Fixed mortgage rates moved higher last week, according to the latest data released Thursday by Freddie Mac.
The increase was anticipated after the Federal Reserve seemed to signal last week that it could begin raising interest rates sooner than expected.
The 30-year fixed-rate average climbed to 4.4 percent with an average 0.6 point. It was 4.32 percent a week ago and 3.57 percent a year ago.
The 15-year fixed-rate average jumped to 3.42 percent with an average 0.6 point. It was 3.32 percent a week ago and 2.76 percent a year ago.
Hybrid adjustable rate mortgages were mixed. The five-year ARM average rose to 3.1 percent with an average 0.5 point. It was 3.02 percent a week ago and 2.68 percent a year ago.
The one-year ARM average dropped to 2.44 percent with an average 0.4 point. It was 2.49 percent a week ago.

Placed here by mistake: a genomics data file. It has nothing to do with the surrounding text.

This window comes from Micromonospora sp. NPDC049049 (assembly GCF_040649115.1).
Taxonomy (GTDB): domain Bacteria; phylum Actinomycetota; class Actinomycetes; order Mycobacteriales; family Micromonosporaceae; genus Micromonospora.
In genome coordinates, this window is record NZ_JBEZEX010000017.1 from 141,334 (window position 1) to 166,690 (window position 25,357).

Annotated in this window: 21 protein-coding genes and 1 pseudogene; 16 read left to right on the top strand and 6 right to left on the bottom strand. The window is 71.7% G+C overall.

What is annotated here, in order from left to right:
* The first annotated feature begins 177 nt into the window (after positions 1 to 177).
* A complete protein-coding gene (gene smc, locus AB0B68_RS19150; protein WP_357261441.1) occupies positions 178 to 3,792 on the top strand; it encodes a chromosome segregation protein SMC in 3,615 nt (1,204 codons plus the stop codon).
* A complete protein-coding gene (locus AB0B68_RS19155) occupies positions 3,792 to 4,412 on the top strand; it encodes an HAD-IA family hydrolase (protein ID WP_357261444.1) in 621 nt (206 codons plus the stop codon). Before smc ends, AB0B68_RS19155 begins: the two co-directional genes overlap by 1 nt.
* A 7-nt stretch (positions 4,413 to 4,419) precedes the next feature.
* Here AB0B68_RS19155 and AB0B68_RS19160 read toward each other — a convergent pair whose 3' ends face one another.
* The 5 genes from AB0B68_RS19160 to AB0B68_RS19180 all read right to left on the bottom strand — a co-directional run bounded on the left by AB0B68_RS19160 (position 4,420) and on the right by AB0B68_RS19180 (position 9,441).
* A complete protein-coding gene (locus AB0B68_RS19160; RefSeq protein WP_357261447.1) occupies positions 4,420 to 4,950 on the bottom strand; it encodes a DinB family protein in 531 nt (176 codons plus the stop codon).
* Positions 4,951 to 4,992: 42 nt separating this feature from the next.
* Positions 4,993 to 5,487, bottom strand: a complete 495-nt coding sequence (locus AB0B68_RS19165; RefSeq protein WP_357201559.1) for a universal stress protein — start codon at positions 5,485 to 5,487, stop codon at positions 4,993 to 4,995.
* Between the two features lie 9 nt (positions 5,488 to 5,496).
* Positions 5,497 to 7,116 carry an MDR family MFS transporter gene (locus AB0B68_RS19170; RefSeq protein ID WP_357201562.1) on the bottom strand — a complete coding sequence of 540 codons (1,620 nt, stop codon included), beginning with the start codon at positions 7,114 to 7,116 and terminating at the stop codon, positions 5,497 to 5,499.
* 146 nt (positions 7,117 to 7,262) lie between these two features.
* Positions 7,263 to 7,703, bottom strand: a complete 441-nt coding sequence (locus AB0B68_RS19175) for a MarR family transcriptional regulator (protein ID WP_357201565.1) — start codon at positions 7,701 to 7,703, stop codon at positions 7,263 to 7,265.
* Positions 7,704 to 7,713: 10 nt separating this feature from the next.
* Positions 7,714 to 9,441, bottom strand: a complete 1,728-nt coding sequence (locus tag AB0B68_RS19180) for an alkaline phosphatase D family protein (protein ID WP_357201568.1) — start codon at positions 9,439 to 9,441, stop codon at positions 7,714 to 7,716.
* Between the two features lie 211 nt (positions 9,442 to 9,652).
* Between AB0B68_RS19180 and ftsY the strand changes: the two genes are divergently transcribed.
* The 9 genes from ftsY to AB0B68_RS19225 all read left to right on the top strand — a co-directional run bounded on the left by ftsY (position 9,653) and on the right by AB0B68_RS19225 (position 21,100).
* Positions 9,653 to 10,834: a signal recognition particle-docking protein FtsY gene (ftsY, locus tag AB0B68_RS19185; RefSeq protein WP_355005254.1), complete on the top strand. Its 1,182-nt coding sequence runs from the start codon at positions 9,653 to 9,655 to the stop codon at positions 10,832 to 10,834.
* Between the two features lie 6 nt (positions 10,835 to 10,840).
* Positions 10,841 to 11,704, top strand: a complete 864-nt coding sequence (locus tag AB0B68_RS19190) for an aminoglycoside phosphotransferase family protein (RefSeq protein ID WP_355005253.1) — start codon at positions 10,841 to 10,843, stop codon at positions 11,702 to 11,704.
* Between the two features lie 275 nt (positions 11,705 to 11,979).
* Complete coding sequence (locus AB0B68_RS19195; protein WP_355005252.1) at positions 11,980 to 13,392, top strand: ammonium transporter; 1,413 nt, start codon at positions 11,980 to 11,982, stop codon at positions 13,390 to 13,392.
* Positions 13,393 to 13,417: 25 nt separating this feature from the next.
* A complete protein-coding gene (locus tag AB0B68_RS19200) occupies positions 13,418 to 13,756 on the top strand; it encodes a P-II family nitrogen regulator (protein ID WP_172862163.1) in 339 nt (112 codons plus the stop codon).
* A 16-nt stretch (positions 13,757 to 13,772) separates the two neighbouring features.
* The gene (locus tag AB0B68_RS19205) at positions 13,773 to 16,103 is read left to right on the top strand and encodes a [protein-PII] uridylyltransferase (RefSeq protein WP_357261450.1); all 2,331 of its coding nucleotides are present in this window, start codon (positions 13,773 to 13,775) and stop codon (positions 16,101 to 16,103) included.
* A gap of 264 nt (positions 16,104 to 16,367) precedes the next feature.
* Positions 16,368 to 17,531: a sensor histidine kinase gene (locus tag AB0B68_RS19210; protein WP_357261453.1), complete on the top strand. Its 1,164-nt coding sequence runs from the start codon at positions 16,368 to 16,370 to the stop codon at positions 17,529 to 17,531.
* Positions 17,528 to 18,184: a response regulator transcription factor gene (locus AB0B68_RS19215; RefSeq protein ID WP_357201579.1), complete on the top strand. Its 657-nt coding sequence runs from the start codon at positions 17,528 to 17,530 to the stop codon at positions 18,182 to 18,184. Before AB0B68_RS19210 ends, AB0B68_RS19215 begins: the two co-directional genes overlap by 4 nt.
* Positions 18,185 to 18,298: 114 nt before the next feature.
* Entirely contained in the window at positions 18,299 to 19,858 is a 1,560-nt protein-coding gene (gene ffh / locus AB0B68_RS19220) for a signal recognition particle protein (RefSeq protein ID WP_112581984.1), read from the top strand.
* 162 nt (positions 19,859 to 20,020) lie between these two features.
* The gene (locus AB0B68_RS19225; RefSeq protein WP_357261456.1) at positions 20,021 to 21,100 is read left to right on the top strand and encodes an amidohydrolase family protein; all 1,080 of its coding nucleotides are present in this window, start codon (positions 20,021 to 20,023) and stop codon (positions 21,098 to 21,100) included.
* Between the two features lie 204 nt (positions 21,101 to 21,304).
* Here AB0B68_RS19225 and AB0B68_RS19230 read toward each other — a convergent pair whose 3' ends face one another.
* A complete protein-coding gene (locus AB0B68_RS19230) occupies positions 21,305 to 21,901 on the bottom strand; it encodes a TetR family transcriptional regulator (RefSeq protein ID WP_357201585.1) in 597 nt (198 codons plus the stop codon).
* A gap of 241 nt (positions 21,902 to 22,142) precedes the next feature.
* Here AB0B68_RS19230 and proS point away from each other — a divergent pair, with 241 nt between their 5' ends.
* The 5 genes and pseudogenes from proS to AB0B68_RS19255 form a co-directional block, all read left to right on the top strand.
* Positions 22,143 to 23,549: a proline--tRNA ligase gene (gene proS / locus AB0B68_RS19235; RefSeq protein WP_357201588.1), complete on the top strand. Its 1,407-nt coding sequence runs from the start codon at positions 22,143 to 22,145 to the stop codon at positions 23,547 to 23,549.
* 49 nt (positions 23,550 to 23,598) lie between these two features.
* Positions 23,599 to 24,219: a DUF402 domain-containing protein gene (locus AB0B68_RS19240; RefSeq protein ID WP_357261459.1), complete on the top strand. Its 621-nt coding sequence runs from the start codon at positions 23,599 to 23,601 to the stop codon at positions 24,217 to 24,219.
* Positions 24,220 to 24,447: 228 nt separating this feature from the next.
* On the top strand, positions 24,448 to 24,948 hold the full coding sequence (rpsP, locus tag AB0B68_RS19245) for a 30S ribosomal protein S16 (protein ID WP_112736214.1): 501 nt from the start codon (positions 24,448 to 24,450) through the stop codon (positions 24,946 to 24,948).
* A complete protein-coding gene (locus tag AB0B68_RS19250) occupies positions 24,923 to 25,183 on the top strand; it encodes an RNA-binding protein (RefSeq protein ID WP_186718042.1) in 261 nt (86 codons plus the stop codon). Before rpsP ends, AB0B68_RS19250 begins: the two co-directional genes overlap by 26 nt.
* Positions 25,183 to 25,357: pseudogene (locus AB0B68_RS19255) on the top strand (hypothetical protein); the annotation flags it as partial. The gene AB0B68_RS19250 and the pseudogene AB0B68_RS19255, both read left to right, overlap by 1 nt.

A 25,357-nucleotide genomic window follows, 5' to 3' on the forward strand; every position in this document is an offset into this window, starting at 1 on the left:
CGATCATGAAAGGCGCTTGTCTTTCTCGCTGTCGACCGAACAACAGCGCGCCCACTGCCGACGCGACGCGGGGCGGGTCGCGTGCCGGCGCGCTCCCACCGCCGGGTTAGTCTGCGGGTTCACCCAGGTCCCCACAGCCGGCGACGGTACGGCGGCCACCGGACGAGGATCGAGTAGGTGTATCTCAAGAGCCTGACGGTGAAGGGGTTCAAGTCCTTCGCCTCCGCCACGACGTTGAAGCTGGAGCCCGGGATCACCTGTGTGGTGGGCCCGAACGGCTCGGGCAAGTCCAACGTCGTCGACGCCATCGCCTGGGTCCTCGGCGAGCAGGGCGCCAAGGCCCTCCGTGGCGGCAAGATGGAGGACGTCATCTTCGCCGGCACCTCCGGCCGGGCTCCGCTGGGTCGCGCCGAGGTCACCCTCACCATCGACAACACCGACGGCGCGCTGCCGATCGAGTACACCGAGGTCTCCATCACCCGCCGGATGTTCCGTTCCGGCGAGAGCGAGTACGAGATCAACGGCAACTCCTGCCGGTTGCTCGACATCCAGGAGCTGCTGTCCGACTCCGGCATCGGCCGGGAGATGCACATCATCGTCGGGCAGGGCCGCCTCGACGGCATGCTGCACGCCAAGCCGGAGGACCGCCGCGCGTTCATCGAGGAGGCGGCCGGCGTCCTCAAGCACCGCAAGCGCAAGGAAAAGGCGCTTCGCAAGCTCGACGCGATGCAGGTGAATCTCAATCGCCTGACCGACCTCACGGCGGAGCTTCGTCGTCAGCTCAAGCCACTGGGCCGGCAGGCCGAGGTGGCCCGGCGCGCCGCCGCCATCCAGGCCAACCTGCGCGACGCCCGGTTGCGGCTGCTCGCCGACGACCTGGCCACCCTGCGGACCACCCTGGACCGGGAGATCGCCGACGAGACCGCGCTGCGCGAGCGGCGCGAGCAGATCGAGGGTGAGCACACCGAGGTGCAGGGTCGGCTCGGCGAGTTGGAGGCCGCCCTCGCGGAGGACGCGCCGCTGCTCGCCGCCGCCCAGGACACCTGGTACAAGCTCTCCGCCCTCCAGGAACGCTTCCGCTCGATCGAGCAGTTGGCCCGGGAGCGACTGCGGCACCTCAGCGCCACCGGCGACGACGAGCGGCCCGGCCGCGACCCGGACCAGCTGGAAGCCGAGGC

“Mortgage rates rose following the uptick on the 10-year Treasury note after comments by the Federal Reserve Board Chair Janet Yellen indicated a possible increase in interest rates as soon as early 2015,” Frank E. Nothaft, Freddie Mac vice president and chief economist, said in a statement. “Also, the [Standard & Poor’s]/Case-Shiller 20-city composite house price index rose 13.2 percent over the 12-months ending in January 2014.”
Meanwhile, mortgage applications declined last week, according to the latest data from the Mortgage Bankers Association. The Market Composite Index, a measure of total loan application volume, dropped 3.5 percent. The Refinance index fell 8 percent, while the Purchase Index rose 3 percent.
The refinance share of mortgage activity declined for the seventh week in a row, accounting for 54 percent of all applications, its lowest level since April 2010.